Should you instead watch that colossal video screen? It’s brawny. It’s beautiful. It looms large over the fight, seeming about to drop right into the action. The vast, high-definition expanse, the largest screen on the planet, shows each bead of blood and every blemish in vibrant color.
On the screen, these little fighters appear Bunyanesque.
But you hear a voice from afar and you glance, instead, behind you, toward the sea of upholstered seats being filled by thousands of fight fans. It is familiar, this voice. Or is it? It is a voice of Las Vegas, but we’re far from there, in spirit and in fact.
You make eye contact and yes, you know this man who now leans in and shouts to be heard: “Tell everyone in Las Vegas this place is terrible!”
This person is very Vegas. He is Cisco Aguilar, legal counsel for someone who is even more Vegas than he, the city’s native son Andre Agassi.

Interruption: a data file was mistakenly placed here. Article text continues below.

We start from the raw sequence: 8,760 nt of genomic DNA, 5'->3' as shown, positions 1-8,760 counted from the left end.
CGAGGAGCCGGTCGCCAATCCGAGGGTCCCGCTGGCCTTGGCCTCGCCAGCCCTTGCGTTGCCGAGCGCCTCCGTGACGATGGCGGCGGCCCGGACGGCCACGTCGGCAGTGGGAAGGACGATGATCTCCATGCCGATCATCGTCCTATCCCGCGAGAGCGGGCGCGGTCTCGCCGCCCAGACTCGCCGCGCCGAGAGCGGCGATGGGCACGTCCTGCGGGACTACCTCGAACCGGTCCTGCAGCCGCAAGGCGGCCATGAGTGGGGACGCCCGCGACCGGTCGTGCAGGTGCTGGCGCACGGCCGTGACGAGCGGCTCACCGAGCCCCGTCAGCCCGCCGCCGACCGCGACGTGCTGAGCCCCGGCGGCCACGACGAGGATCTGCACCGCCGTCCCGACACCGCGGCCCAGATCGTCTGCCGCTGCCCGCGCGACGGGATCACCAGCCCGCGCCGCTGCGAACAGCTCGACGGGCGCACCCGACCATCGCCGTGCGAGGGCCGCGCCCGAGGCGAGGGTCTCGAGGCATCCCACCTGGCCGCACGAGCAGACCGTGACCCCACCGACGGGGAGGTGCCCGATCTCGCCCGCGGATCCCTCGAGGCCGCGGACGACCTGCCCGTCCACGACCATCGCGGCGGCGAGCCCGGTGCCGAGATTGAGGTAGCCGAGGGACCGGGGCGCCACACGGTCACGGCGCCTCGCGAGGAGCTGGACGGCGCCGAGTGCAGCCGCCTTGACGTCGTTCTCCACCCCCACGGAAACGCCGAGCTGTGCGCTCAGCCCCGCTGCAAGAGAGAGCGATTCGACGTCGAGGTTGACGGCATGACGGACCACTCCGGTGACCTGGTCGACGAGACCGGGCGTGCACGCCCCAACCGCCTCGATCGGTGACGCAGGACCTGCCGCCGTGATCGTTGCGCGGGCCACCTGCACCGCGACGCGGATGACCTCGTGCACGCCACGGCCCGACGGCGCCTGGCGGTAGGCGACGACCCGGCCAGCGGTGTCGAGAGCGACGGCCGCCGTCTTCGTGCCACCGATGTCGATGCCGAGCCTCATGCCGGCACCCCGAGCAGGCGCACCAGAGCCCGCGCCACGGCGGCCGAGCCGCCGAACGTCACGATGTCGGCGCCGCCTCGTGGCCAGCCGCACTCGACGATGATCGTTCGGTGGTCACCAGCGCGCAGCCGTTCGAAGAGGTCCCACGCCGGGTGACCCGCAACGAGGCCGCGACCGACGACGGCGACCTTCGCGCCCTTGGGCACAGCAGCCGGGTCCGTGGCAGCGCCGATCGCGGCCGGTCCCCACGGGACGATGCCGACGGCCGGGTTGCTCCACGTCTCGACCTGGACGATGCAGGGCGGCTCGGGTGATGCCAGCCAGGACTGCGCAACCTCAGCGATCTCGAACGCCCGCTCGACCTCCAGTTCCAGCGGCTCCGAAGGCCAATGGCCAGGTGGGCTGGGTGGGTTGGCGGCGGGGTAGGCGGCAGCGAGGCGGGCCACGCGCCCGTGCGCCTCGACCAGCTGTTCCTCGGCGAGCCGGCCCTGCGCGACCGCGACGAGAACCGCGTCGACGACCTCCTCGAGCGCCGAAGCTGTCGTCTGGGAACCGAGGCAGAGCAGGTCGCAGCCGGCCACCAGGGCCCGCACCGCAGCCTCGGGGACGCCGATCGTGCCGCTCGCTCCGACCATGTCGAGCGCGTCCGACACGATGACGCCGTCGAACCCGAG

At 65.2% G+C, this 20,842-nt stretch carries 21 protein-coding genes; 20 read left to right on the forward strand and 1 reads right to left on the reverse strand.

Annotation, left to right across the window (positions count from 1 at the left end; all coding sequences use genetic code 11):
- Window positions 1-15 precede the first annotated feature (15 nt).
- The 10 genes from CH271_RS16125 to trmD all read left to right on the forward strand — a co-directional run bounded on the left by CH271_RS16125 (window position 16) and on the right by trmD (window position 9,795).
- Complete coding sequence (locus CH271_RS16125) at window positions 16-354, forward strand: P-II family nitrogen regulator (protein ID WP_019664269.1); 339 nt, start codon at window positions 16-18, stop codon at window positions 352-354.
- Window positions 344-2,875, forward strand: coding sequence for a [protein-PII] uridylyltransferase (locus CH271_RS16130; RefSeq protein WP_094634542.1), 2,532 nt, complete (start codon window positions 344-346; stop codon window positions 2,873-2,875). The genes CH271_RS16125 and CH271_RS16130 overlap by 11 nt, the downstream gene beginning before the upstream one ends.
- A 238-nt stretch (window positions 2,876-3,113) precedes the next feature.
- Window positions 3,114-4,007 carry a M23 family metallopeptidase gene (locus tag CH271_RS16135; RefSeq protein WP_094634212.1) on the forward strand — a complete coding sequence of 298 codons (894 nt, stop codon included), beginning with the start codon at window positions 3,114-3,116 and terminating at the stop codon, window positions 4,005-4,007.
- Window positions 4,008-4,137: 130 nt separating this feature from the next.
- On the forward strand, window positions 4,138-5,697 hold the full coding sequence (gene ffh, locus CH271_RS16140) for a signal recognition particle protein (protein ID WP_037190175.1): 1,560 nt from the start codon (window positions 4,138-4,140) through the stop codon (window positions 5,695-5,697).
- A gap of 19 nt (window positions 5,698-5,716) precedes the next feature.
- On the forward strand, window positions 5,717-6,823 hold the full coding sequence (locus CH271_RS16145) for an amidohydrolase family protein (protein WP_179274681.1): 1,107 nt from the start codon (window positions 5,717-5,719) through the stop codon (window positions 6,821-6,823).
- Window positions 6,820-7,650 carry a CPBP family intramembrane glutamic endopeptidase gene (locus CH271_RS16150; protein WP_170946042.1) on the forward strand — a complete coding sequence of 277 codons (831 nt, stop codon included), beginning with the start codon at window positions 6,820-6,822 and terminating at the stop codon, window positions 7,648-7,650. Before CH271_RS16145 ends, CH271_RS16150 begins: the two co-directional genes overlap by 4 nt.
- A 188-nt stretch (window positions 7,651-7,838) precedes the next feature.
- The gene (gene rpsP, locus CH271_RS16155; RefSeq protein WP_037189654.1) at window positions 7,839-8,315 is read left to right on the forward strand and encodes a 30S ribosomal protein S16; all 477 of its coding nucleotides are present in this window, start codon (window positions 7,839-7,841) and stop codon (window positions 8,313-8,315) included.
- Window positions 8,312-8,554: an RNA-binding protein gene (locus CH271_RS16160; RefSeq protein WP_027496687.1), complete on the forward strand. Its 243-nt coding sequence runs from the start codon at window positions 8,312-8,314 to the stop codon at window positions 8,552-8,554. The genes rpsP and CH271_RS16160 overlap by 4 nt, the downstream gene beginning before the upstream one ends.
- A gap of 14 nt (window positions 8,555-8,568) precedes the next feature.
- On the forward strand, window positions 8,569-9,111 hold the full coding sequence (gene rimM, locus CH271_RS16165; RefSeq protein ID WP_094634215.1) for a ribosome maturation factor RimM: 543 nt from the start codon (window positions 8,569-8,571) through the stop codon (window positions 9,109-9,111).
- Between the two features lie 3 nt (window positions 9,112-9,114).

Vegas is in the house, and she is paying attention. But terrible? This place? Hardly. But you get the joke, and even a ripple of underlying concern. This place is no more terrible than it is understated — which is to say, it is wholly the opposite. It is a Texas-sized spectacle, a 100,000-seat domed palace of sports and entertainment — the vision of a man with an appropriately formidable ego, Dallas Cowboys owner Jerry Jones.
It would be worth praising unconditionally, for folks like Aguilar and, across the arena, Nevada political operative Sig Rogich, if it weren’t such an obvious and immediate threat to how Las Vegas does business. Big-event business, specifically. And on this night, even more specifically, boxing business.